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Post: Microsoft invested $13B in genAI — does Copilot for Windows show it’s a bad bet?



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In the decades I’ve been writing about technology, I’ve never seen a something take off as fast as generative AI – or seen anything so hyped.

The promises about how genAI will change our lives have come fast and furious. It will write the Great American Novel, compose symphonies, steal millions of jobs. It will do our work for us, help authoritarian regimes spread misinformation, and ultimately become an existential threat to humankind.

The claims have been outrageous. But unlike many overhyped technologies, genAI has proven it can bring in significant revenue. Sam Altman, CEO of OpenAI, the maker of ChatGPT, recently told his staff that the company was raking revenue in at a pace of $1.3 billion per year, roughly $100 million a month. Compare that to 2022 — before the launch of the generative AI chatbot that took the world by storm; OpenAI had a total revenue that year of just $28 million.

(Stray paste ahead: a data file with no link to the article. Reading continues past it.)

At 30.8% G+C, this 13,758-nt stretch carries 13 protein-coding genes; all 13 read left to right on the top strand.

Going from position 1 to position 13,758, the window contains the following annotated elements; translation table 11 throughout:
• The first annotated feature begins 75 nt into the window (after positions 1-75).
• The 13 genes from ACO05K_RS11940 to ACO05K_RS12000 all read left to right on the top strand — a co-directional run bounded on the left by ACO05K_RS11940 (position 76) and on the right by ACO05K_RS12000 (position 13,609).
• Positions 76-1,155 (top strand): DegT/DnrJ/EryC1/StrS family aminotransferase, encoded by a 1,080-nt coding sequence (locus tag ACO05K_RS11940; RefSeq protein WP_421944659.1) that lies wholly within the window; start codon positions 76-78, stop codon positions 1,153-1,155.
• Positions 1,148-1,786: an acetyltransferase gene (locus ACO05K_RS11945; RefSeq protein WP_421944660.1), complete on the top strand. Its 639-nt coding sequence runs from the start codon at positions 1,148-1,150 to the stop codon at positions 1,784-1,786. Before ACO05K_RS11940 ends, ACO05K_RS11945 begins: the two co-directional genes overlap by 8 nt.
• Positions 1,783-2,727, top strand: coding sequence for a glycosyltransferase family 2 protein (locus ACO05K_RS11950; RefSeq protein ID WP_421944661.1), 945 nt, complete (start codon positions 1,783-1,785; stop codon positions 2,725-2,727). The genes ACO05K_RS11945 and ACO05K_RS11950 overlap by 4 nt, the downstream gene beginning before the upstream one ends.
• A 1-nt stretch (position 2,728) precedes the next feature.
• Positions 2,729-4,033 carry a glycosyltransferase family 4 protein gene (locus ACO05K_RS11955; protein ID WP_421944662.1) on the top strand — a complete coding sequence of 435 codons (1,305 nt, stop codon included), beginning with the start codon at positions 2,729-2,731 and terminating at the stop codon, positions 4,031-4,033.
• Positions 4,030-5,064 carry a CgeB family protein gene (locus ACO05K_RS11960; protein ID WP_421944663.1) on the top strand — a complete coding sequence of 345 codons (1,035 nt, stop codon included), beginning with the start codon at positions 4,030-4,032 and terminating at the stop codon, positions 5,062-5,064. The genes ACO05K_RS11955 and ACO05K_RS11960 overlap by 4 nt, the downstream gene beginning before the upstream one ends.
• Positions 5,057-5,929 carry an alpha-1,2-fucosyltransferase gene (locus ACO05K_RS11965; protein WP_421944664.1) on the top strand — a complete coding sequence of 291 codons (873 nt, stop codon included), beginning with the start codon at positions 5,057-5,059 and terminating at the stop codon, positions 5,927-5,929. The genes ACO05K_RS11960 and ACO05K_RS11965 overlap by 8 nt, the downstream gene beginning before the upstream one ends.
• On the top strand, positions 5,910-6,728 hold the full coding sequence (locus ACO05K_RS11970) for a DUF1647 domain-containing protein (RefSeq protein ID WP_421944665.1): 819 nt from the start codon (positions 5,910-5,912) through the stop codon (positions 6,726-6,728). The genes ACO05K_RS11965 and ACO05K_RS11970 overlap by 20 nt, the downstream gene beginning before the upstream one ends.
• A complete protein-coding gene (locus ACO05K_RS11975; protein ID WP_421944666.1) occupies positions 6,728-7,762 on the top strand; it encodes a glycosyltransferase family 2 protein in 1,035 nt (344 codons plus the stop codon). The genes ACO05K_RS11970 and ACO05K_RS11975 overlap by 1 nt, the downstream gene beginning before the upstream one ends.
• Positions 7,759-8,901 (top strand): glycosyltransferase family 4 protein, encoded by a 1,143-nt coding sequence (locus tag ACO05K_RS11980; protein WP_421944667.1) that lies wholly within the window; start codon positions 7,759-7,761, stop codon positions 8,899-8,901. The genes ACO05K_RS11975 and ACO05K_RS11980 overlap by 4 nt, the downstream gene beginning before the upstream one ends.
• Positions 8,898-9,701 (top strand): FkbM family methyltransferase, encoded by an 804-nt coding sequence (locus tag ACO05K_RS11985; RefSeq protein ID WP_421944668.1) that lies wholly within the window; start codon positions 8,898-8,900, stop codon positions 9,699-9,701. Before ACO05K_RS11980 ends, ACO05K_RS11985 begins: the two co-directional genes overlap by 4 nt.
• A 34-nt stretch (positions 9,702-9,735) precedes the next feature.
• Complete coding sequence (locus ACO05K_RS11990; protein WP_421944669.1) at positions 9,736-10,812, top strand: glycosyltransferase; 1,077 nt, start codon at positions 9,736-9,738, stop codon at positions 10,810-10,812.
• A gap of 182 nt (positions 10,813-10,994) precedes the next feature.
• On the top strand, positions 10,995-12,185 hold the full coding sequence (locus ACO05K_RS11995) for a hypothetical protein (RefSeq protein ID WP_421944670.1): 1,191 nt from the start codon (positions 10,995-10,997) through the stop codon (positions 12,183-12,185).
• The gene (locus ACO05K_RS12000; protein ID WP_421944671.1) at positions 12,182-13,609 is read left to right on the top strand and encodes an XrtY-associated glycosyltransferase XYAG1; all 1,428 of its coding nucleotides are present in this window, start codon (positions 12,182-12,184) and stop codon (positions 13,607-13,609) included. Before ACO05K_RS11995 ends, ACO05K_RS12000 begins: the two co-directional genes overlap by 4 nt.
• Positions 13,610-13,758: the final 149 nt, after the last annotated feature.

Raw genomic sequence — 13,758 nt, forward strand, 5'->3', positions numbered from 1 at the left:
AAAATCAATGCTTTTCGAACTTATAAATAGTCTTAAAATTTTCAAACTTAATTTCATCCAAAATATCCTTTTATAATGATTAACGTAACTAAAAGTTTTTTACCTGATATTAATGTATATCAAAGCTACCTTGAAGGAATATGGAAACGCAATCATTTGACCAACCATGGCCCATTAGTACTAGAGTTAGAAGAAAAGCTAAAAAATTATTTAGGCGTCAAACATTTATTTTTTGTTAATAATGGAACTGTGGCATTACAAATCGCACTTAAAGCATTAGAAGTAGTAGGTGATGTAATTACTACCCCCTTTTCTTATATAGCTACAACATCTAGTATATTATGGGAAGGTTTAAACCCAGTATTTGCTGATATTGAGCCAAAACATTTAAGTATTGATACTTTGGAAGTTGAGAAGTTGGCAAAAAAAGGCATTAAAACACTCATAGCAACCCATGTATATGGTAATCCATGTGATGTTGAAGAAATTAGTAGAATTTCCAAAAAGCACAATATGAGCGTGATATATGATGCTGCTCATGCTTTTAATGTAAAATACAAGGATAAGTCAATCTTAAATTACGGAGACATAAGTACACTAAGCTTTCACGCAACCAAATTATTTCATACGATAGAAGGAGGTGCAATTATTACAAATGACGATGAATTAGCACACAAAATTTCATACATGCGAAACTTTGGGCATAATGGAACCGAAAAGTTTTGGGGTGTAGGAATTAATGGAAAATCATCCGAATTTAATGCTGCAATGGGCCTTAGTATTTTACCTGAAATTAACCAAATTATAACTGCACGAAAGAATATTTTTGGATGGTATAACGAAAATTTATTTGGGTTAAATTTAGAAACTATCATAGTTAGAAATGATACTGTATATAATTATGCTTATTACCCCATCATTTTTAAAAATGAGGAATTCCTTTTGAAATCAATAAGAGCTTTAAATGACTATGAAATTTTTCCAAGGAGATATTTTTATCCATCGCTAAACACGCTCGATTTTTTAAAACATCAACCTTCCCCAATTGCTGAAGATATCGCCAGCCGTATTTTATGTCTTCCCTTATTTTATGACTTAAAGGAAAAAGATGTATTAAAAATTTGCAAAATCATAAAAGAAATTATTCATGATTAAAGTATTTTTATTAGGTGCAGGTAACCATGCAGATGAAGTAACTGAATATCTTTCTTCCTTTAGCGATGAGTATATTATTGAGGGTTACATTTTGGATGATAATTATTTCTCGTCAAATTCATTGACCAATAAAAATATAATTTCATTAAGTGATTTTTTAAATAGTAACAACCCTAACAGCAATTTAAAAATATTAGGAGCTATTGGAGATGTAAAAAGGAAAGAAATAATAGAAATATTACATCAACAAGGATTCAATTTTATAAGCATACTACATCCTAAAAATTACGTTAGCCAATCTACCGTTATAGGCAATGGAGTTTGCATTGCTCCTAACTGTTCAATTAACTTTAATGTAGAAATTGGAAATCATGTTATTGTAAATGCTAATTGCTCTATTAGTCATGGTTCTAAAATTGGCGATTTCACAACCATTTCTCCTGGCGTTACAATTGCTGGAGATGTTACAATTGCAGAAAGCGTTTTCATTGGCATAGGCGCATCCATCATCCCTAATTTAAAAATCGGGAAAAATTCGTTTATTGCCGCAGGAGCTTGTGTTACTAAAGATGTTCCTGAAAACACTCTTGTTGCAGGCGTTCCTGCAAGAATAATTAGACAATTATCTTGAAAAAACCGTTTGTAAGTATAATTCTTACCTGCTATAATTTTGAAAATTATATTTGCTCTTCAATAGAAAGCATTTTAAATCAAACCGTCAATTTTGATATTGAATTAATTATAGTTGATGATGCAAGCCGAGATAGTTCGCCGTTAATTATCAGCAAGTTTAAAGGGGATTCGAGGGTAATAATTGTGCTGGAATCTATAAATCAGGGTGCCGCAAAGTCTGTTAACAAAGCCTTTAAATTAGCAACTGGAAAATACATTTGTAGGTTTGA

Microsoft has invested $13 billion in OpenAI, and that doesn’t account for how much money the company is spending on AI internally. Google, Facebook, Amazon, and others are investing many more billions. AI startups seemingly become valued at more than $1 billion overnight.

So, when I got my hands on Copilot for Windows when it was released late last month, I was expecting big things. After all, this was Microsoft’s chance to make a big splash, to show how genAI could improve the world’s most popular desktop and laptop operating system, installed on an estimated 1.4 billion PCs. Before the release, Microsoft promised Copilot for Windows “empowers you to create faster, complete tasks with ease and lessens your cognitive load – making once complicated tasks, simple.

Landing with a thud

To say I was underwhelmed by Copilot for Windows would vastly understate just how disappointing I found it. To begin with, it didn’t give Windows a single new capability. The things you can do with Windows that includes Copilot are exactly the same things you can do with Windows without Copilot.

Copyright © 2023 IDG Communications, Inc.

Lora Helmin

Lora Helmin

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